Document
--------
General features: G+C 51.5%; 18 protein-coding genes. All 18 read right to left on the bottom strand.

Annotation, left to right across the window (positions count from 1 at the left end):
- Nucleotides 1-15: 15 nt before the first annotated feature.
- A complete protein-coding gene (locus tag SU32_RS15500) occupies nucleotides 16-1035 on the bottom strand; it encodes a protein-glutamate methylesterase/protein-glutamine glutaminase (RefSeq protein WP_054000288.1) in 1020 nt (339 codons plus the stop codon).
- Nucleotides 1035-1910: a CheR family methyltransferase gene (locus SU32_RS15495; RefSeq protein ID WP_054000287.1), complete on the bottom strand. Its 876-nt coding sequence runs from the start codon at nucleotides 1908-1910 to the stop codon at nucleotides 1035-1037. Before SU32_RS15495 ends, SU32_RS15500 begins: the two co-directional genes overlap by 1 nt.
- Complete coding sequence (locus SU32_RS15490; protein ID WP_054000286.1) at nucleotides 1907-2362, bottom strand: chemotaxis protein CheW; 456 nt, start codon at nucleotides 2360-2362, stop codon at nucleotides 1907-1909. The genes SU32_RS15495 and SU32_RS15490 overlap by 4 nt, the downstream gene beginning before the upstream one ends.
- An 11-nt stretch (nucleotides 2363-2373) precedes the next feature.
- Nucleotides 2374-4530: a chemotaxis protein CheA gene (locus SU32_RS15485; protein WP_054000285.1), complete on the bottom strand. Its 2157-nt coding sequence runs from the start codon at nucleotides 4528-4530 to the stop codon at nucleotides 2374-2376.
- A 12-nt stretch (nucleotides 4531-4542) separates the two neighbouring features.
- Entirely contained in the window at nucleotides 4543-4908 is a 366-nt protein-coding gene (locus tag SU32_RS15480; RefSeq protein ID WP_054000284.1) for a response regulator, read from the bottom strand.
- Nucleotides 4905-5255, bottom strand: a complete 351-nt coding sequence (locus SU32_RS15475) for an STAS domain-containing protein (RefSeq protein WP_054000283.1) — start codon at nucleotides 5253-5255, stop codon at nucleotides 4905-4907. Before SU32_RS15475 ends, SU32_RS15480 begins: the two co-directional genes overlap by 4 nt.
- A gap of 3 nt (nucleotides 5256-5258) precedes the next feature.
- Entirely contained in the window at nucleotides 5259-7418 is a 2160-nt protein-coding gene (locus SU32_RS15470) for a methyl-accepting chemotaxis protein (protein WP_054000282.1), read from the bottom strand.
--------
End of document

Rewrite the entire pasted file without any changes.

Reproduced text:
General features: G+C 51.5%; 18 protein-coding genes. All 18 read right to left on the bottom strand.

Annotation, left to right across the window (positions count from 1 at the left end):
- Nucleotides 1-15: 15 nt before the first annotated feature.
- A complete protein-coding gene (locus tag SU32_RS15500) occupies nucleotides 16-1035 on the bottom strand; it encodes a protein-glutamate methylesterase/protein-glutamine glutaminase (RefSeq protein WP_054000288.1) in 1020 nt (339 codons plus the stop codon).
- Nucleotides 1035-1910: a CheR family methyltransferase gene (locus SU32_RS15495; RefSeq protein ID WP_054000287.1), complete on the bottom strand. Its 876-nt coding sequence runs from the start codon at nucleotides 1908-1910 to the stop codon at nucleotides 1035-1037. Before SU32_RS15495 ends, SU32_RS15500 begins: the two co-directional genes overlap by 1 nt.
- Complete coding sequence (locus SU32_RS15490; protein ID WP_054000286.1) at nucleotides 1907-2362, bottom strand: chemotaxis protein CheW; 456 nt, start codon at nucleotides 2360-2362, stop codon at nucleotides 1907-1909. The genes SU32_RS15495 and SU32_RS15490 overlap by 4 nt, the downstream gene beginning before the upstream one ends.
- An 11-nt stretch (nucleotides 2363-2373) precedes the next feature.
- Nucleotides 2374-4530: a chemotaxis protein CheA gene (locus SU32_RS15485; protein WP_054000285.1), complete on the bottom strand. Its 2157-nt coding sequence runs from the start codon at nucleotides 4528-4530 to the stop codon at nucleotides 2374-2376.
- A 12-nt stretch (nucleotides 4531-4542) separates the two neighbouring features.
- Entirely contained in the window at nucleotides 4543-4908 is a 366-nt protein-coding gene (locus tag SU32_RS15480; RefSeq protein ID WP_054000284.1) for a response regulator, read from the bottom strand.
- Nucleotides 4905-5255, bottom strand: a complete 351-nt coding sequence (locus SU32_RS15475) for an STAS domain-containing protein (RefSeq protein WP_054000283.1) — start codon at nucleotides 5253-5255, stop codon at nucleotides 4905-4907. Before SU32_RS15475 ends, SU32_RS15480 begins: the two co-directional genes overlap by 4 nt.
- A gap of 3 nt (nucleotides 5256-5258) precedes the next feature.
- Entirely contained in the window at nucleotides 5259-7418 is a 2160-nt protein-coding gene (locus SU32_RS15470) for a methyl-accepting chemotaxis protein (protein WP_054000282.1), read from the bottom strand.